Tatay Anecdotes

It was my father’s birthday yesterday and looking at our pictures, I can’t believe just how big our family has grown. There used to be only five of us and now, we have ballooned to 11!

And I am so thankful that despite not having too much materially, we are blessed to have generally good health. The worst that happened recently was pneumonia hitting four of us in the family; me and Tatay included. I remember how my sister and I cringe at the thought of publicly calling him Tatay because our schoolmates will think we’re poor. And my parents refuse to be called Mommy, Daddy, Mama or Papa because such terms are reserved for the rich. We’re not. End of argument.

My father turned 72 and I’m proud because he still gets mistaken for just 60-ish. There was one time when a churchgoer befriended him and in the course of the conversation, the man asked him how old he was (he was 70 that time) and the man was very much surprised because he was only 63 but he looked much older than my father.

The secret? He’s cool. He likes wearing shirts, shorts and sneakers. And he has his hair dyed by his very own hairstylist. Me! Who else? I would dye his hair every month or when the pesky greys are already showing.  He is so vain with his hair that he carries a little comb in his pants’ back pocket and checks his reflection on the car window to make sure no hair goes astray.

My father may not have finished school but he is street-smart. He’s a jack-of-all-trades too. He knows carpentry, electrical stuff, automotive painting, photo developing, household chores (my mother will seriously dispute this one *wink*) which includes cooking one mean adobo and paksiw na pata.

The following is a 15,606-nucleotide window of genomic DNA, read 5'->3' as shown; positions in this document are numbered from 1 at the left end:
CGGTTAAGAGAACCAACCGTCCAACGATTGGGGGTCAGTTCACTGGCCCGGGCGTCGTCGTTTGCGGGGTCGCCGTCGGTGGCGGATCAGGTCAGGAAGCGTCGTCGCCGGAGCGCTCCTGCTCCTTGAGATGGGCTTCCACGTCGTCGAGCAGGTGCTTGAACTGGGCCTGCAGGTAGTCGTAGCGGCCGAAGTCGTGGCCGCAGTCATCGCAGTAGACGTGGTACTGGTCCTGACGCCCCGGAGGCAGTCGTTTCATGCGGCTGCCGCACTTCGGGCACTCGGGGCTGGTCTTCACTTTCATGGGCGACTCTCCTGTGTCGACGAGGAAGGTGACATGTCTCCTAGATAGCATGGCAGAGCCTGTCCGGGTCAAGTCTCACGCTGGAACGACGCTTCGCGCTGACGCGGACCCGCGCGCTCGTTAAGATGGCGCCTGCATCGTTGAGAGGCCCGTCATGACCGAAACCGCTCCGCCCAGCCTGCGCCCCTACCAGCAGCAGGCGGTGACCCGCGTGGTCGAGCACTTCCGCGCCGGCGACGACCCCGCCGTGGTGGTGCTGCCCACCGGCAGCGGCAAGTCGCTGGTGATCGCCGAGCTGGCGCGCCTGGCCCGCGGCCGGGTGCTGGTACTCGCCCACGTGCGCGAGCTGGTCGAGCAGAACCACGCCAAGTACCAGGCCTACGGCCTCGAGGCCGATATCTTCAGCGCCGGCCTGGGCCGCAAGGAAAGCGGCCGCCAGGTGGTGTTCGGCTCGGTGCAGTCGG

But one instance really stands up in my memory (probably in my sister’s too).  We have a policy at home. No Boyfriend Until After College. If we want to have one (or if we ever get caught ;)), we stop schooling. Hindi pwedeng pagsabayin ang pag-aaral at pakikipag-boyfriend. And they didn’t make it easy for us. They sent us to an all-girls school despite us having not enough money.  My sister was lucky to go to a co-ed school in college while I got stuck in an all-girls school ALL THROUGOUT school life. That’s the reason for this stubborn kolehiyala accent that just won’t go away. 😉

Back to the No Boys rule. There were two fellas who wanted to court my sister and I and they braved that rule with their good intentions. Mygawd! We almost melted in shame at how he shunned the two boys at the gate. Akala yata ng tatay ko super mestisa ng mga anak niya. LOL.

In retrospect, I can never thank my parents enough for rearing us like they did. Tatay isn’t perfect (especially in my mom’s opinion…. hahaha) but we love him dearly. And I am thankful for the privilege to take care of them now.

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2 Comments

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2 responses to “Tatay Anecdotes

  1. Pingback: The Perks and Pains of Being My Mother’s Daughter | Jumbled Coffee Thoughts

  2. Pingback: Of Fatigue Jackets and Pursed Lips | Jumbled Coffee Thoughts

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